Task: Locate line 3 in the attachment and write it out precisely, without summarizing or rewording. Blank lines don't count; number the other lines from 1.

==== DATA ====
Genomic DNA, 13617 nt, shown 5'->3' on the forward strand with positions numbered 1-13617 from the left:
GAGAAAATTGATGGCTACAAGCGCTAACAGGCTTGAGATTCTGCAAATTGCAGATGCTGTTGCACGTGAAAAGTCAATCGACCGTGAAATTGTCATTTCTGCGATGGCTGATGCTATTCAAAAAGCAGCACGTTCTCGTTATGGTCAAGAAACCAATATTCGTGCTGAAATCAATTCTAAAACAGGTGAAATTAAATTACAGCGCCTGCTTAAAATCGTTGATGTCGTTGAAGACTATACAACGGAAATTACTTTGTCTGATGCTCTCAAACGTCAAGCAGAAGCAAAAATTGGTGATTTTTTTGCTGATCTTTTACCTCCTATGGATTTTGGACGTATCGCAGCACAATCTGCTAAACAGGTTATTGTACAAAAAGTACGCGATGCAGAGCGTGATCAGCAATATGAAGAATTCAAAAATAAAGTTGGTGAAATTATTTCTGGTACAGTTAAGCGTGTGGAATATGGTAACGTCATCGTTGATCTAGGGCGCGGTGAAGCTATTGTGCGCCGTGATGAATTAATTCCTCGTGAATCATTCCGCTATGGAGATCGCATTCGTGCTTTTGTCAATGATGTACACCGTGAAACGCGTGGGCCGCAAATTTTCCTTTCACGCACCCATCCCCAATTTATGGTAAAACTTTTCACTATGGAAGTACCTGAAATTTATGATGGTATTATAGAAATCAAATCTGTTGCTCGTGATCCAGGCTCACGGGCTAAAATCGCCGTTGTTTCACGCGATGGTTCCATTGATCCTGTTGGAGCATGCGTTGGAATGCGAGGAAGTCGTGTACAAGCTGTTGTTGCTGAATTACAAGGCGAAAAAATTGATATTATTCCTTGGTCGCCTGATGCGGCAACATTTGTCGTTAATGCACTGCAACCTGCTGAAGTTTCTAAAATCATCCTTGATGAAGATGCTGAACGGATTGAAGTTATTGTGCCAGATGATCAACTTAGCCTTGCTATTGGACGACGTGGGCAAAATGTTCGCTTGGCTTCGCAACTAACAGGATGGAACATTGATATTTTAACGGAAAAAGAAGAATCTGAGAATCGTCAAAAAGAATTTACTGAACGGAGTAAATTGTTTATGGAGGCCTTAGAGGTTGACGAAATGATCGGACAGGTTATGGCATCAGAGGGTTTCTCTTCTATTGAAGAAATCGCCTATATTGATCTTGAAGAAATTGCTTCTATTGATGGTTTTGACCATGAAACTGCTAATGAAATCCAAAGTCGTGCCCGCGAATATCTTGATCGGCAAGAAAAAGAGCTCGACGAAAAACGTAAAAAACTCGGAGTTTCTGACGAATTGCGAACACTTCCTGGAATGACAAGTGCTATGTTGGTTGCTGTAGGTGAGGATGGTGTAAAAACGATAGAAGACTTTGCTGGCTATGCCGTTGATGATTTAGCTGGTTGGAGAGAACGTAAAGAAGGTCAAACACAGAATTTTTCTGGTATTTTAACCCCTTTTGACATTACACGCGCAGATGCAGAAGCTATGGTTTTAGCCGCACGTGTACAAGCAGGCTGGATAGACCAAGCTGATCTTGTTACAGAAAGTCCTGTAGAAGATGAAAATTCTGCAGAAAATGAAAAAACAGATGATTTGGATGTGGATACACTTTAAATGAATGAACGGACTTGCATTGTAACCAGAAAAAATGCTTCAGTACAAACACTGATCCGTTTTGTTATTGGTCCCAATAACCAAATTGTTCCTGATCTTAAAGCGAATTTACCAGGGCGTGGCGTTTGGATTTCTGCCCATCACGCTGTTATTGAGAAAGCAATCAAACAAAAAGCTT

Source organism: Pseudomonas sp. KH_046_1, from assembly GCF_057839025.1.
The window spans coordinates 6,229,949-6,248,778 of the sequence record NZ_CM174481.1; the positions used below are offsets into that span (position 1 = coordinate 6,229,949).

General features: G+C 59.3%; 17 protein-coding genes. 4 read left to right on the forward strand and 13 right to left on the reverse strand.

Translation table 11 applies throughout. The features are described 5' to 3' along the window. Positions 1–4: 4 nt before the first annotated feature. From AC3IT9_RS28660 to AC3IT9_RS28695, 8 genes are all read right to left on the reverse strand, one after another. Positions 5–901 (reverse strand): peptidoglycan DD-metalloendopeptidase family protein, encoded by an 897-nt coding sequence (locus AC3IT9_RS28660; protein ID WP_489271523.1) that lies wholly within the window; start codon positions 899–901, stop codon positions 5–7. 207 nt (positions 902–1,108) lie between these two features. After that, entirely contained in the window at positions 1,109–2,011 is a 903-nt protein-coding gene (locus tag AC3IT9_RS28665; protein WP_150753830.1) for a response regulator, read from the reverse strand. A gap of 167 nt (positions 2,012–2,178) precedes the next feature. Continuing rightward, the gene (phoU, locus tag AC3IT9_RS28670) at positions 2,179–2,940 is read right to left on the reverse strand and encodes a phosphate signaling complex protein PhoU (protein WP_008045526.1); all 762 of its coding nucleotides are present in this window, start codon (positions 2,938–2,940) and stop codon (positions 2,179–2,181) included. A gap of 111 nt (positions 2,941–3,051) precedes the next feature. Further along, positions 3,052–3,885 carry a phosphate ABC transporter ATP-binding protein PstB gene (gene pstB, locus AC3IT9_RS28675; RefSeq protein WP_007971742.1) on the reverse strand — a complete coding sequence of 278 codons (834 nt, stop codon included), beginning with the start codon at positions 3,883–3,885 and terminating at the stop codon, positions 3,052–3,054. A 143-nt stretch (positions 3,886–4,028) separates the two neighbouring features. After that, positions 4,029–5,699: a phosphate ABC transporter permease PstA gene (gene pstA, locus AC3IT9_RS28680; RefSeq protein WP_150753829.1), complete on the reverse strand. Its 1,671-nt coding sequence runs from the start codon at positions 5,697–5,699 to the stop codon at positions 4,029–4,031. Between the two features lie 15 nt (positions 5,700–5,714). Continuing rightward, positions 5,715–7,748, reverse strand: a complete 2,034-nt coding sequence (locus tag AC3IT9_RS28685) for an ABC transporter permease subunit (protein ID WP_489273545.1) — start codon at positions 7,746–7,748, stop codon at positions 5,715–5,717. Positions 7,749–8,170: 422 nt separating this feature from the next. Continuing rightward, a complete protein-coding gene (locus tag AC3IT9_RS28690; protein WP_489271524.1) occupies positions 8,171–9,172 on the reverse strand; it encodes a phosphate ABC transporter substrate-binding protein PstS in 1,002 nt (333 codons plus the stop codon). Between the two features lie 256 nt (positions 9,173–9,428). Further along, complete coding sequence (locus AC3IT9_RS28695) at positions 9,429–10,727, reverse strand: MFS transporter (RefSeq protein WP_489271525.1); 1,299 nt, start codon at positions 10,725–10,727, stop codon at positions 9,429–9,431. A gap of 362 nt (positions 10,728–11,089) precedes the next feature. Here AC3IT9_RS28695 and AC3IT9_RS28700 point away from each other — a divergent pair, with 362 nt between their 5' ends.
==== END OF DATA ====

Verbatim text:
Source organism: Pseudomonas sp. KH_046_1, from assembly GCF_057839025.1.